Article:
If readers plan to watch the Super Bowl this Sunday along with perhaps a billion people around the world, they may want to pay particular attention to the ad spot Americans bought with $2.5 million of their taxes. The Census Bureau paid that much for a single 30-second spot, and plans to spend over $130 million in the next four months to make people aware of the official US survey:
Taxpayers might want to pay close attention to this Sunday’s Super Bowl broadcast or they’ll miss Uncle Sam’s 30-second, $2.5-million reminder to stand up and be counted.
That’s what the Census Bureau paid CBS to get their message notched somewhere between a National Lampoon reprisal, a weird dude with big glasses, a beer-can house and men without pants.
And, that’s just a fraction of what the bureau plans to spend this year to get Americans to answer a simple, 10-question survey.
The bureau is spending $133 million between January and May — or, more than $13 million for each of 10 questions, one of which reads: What is your telephone number? — to publicize the national head-count. Part of that effort is the Super Bowl ad, which Kendall Johnson, a spokeswoman for the bureau, confirmed Wednesday to FoxNews.com cost $2.5 million to air. The ad, produced by actor and director Christopher Guest, also will appear in other media, Johnson said.
Christopher Guest? Don’t get me wrong; I’m a big fan of Guest’s, but for his mockumentaries, not for his advertising expertise. This seems like a little bit of inadvertent irony — hiring a man who’s best known for satirical spoofs of indulgent earnestness (Best in Show, This is Spinal Tap, For Your Consideration, Waiting for Guffman) than in indulging in it himself.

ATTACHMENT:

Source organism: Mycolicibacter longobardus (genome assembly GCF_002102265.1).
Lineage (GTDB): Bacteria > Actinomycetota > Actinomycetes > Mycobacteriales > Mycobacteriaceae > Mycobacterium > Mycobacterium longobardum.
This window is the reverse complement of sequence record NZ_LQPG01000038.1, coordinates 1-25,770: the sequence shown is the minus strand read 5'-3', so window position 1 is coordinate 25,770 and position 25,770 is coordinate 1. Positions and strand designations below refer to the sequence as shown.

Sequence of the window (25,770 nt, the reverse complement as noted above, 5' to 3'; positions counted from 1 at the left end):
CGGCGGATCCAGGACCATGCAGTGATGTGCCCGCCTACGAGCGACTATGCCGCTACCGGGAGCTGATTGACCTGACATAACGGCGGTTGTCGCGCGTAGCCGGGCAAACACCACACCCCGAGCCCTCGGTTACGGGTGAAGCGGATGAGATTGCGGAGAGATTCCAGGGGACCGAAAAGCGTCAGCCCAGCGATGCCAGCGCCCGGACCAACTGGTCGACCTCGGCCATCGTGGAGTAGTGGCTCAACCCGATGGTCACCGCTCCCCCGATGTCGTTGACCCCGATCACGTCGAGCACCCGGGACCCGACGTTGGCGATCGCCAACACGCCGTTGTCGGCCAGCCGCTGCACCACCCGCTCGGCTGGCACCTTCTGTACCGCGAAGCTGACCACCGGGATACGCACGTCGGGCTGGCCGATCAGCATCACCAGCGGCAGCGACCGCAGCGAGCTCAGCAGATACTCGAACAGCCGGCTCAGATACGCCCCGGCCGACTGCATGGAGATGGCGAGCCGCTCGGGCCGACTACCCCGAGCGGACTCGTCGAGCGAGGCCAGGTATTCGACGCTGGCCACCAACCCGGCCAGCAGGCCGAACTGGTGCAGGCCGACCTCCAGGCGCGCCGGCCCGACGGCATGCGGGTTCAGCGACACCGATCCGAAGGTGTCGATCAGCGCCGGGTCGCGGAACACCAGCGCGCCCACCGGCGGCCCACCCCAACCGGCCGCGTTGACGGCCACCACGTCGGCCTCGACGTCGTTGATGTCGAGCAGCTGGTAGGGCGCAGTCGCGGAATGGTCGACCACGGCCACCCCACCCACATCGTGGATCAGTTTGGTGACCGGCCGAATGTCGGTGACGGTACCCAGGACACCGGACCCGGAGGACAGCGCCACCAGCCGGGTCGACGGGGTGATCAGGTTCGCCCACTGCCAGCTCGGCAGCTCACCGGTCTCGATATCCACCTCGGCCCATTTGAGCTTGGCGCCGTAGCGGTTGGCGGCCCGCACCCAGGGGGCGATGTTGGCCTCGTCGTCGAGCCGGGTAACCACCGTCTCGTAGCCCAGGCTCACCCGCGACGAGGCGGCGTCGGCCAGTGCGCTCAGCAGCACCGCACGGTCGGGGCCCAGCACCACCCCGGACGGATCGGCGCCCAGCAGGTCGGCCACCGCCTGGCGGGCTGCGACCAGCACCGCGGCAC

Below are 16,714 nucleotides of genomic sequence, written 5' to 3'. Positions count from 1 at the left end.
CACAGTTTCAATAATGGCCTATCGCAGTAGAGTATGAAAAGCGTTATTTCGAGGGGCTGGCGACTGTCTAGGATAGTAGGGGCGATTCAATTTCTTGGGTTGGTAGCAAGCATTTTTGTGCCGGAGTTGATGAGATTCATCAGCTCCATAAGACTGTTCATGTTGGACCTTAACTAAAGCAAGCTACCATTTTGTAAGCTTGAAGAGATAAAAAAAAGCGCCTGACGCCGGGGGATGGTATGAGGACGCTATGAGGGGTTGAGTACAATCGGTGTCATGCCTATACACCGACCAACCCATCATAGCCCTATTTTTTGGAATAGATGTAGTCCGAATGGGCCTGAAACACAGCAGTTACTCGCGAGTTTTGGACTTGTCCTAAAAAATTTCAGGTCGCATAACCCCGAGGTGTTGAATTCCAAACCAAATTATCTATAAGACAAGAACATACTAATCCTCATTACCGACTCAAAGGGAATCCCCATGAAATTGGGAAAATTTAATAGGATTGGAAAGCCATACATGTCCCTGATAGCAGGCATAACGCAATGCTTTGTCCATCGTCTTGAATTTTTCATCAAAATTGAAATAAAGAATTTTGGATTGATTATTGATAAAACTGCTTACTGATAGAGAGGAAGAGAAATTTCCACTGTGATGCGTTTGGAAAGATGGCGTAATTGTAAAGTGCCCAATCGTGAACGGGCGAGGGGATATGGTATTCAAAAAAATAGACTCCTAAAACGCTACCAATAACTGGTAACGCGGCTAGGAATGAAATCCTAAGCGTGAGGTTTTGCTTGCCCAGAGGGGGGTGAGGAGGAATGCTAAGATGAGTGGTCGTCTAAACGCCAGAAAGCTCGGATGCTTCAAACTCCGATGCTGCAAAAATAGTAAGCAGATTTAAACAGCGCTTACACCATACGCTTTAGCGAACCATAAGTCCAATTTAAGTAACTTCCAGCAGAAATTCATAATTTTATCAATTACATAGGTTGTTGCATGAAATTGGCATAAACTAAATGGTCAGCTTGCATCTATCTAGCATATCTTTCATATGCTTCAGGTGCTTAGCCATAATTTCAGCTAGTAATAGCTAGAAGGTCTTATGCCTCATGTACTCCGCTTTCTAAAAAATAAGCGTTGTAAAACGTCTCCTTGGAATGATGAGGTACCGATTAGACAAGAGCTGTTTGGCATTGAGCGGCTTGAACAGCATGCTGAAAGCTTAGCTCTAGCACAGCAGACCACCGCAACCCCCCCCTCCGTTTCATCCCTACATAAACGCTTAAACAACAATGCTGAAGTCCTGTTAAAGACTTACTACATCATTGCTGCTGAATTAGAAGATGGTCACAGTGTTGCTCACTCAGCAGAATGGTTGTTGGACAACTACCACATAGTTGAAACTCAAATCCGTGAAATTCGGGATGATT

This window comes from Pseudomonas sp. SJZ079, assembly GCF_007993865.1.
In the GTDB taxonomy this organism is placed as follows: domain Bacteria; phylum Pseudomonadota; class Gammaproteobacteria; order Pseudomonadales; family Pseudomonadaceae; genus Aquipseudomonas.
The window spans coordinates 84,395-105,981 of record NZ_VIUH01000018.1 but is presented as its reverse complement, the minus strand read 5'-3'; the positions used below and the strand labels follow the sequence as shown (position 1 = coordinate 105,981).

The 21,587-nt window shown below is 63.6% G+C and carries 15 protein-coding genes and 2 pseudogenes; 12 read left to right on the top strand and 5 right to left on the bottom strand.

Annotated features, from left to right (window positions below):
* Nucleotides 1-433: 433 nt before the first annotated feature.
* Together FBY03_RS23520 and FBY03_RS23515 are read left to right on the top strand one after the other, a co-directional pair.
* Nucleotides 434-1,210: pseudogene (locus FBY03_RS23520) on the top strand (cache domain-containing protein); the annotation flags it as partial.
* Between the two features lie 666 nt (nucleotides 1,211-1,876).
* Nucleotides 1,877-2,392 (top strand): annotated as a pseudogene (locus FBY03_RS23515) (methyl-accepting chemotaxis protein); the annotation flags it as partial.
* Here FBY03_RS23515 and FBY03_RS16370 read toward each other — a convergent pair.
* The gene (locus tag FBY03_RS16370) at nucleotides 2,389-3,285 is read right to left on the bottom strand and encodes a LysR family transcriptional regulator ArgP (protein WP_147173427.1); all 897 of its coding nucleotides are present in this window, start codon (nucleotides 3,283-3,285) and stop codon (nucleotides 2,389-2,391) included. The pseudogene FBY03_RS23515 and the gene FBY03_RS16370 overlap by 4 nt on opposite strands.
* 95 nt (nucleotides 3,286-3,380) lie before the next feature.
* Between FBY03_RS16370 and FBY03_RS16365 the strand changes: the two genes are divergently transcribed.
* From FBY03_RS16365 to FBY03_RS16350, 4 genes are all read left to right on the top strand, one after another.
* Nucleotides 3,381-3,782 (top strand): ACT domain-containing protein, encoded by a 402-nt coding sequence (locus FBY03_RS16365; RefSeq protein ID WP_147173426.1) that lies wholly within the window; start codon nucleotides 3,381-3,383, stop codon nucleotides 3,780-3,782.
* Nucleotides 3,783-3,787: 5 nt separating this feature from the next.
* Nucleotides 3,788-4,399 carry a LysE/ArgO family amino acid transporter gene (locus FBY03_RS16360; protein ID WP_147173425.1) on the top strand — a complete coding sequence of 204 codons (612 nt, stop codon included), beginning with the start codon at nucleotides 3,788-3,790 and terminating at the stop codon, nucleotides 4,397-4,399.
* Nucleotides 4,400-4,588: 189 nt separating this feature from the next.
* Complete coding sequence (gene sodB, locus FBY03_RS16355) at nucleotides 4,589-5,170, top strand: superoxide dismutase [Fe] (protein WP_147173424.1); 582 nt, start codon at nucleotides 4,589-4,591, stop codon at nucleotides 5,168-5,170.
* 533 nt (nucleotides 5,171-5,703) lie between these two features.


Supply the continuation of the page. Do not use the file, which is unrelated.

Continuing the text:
There are a few questions here, starting with the budget of the overall ad campaign. While we’re struggling with a moribund economy and spiraling federal debt, why are we spending nine figures on advertising the Census? Maybe we should have reconsidered the overall budget in light of the massive debt we’re already accruing for efforts both more and less worthy.
Recalibrating the budget should also have meant reconsidering the Super Bowl ad. It will run once and be quickly forgotten, if it’s seen much at all; later in a blowout, many people begin ignoring the game in favor of social events, or turn it off altogether. How many local ad spots could have been purchased with that $2.5 million, where repeated showings would have more impact? Super Bowl ads for commercial products might be justified with increased sales, but taxpayer money should be spent more wisely and less often, especially for advertising.
This looks more like a vanity project for an administration that needs an image boost.
Update: To give a sense of perspective, Pepsi has decided that Super Bowl advertising isn’t worth the cost. And I’d daresay that more people enjoy Pepsi than a census. (via HA commenter Knucklehead)